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May 23, 2019

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Looking at the effects of waste

And, researching students’ attitudes toward recycling

University senior combines passions to pursue environmental sociology

Alicia Loch, a senior from Quakertown, Pa., is in the middle of a year-long research project studying sustainability at Bluffton University. While the project fulfills her sociology field-experience requirement, the project combines elements from both of her majors—biology and sociology.  

“With this project, I’m looking at the effects of waste—especially paper waste—and how it biodegrades, and then I’m researching students’ attitudes toward recycling,” explained Loch. “My goal after graduation is to work in environmental sociology, and that’s a perfect path for me since I have the natural science and social science backgrounds.”

With help from Bluffton’s Center for Career and Vocation, Loch is currently updating her resume and applying for fellowships. She plans to pursue environmental sociology in graduate school.

“I’m so excited for my future because there are so many opportunities and there are so many sectors of environmental sociology,” said Loch. “Justice is one of the areas I’m interested in because you can look at justice through racism, human rights, feminism— it’s really exciting to bring that to peoples’ attention.”

Growing up Mennonite and exploring the Buddhist faith, Loch developed a passion for social-justice issues at a young age and is continuing to pursue them in college.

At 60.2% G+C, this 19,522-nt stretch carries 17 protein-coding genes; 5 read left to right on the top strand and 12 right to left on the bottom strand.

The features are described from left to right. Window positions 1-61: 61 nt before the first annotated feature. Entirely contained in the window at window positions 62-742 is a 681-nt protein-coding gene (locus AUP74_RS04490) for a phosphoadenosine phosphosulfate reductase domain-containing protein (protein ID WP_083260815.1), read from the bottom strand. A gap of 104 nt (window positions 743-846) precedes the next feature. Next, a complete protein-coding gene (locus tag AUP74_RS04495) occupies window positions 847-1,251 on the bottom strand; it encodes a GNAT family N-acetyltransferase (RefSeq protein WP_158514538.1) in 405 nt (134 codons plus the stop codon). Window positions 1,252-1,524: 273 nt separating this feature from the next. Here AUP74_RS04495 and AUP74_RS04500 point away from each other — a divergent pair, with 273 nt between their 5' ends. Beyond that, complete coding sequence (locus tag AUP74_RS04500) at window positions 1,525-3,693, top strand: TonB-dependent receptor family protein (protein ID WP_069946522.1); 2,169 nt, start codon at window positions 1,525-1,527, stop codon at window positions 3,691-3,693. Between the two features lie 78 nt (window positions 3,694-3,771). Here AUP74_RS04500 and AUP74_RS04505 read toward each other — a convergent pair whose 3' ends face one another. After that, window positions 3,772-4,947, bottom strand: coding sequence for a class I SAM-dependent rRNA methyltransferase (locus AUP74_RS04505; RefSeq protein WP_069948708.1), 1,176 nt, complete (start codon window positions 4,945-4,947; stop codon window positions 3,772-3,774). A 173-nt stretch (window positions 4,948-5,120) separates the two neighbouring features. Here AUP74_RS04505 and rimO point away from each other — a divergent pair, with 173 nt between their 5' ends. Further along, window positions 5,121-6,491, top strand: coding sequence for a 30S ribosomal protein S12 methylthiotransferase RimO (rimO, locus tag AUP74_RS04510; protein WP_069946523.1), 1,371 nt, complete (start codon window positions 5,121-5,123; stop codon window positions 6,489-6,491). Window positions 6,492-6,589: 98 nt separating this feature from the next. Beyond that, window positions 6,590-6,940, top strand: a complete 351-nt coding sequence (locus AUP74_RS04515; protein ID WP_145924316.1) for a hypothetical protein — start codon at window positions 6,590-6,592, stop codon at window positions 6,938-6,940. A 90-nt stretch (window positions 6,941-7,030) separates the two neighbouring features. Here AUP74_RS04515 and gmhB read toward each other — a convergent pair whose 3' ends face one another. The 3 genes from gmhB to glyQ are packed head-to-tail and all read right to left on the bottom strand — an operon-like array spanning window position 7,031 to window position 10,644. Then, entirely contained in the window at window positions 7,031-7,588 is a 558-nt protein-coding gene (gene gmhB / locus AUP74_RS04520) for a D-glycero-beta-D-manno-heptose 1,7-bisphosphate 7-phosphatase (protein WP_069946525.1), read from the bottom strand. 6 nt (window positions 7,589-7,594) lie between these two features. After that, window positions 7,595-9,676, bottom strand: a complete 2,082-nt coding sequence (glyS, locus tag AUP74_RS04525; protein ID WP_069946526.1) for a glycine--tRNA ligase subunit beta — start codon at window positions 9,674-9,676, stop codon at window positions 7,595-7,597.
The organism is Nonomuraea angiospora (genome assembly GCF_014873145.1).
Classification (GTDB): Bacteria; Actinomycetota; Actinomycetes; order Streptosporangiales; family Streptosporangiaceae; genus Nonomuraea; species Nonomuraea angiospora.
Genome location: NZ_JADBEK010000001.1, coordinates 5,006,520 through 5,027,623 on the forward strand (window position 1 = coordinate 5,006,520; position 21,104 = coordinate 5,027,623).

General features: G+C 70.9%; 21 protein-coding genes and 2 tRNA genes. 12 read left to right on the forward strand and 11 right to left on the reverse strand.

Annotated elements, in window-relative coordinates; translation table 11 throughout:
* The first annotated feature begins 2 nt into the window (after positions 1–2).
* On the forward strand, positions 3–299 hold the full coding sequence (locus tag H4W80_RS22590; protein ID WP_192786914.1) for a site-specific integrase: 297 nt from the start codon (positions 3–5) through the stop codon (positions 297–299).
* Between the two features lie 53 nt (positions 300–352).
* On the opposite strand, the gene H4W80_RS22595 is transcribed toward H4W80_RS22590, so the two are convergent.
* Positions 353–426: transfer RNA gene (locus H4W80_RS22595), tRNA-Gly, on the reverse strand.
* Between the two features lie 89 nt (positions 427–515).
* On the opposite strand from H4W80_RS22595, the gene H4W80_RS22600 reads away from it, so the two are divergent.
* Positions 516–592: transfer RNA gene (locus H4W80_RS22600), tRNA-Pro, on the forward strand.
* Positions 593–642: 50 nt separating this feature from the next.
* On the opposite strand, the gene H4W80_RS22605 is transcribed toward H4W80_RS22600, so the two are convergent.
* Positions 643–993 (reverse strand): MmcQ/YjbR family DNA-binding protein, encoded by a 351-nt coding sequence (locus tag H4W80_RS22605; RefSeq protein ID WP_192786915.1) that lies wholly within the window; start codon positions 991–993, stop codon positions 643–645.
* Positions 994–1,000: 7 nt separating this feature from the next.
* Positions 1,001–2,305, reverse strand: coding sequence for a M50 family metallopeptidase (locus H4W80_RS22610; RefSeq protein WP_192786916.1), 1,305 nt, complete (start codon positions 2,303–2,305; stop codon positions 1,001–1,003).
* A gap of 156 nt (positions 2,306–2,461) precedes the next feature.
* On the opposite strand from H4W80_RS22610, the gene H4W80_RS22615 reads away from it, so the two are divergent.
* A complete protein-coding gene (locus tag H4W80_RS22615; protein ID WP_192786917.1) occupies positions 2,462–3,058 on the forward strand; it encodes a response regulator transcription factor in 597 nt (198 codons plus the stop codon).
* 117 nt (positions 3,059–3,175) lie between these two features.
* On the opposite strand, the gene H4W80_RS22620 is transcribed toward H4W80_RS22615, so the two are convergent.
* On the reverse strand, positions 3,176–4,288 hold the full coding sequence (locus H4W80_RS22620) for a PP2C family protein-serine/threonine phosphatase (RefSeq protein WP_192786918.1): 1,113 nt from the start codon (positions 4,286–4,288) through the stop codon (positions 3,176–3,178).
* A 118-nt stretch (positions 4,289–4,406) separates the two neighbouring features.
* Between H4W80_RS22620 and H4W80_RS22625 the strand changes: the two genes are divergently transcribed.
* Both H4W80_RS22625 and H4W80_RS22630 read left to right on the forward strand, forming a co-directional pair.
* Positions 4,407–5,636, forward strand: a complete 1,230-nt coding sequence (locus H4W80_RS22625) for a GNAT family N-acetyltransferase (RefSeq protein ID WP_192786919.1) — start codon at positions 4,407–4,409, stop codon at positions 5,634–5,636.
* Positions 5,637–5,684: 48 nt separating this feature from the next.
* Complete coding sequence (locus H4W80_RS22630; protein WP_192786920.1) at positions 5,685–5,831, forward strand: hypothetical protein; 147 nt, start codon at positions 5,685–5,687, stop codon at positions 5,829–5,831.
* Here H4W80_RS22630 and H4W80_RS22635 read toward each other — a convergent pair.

“Bluffton is a great faith-based community that has helped me look at my goals in life through the Anabaptist perspective,” said Loch. “I have this passion for helping people, and I find social justice and social change as something I’m excited about.”

For the research project, Loch is relying on the expertise of Dr. Matthew Friesen, assistant professor of sociology, who incorporated environment sociology into his graduate studies.

“He’s helping me find my own path and then giving me pointers on where to go from there,” said Loch, who also named Dr. Angela Montel, professor of biology, and Dr. Bob Antibus, professor emeritus of biology, as supporters of her research.

“They all remind me when I get panicked about my future that it’s okay, to take life one step at a time and then figure out what to do next,” said Loch, who is very involved on campus.

Loch currently holds leadership positions for Bluffton’s Gender Perspectives and Brave Spaces clubs. She also performs as a lead in several of Bluffton’s plays and musicals, sings in University Chorale and works in Musselman Library and the social sciences department. As an ambassador for the Center for Sustainable Climate Solutions, Loch receives a stipend to collaborate on projects with Bluffton’s Sustainability Club.

Loch chose Bluffton because of its faith-based mission and the community feel on campus.

“I know if I went anywhere else, I wouldn’t have gotten all of these opportunities or as much help as I have,” said Loch. “It just felt like home, and it still feels like home.”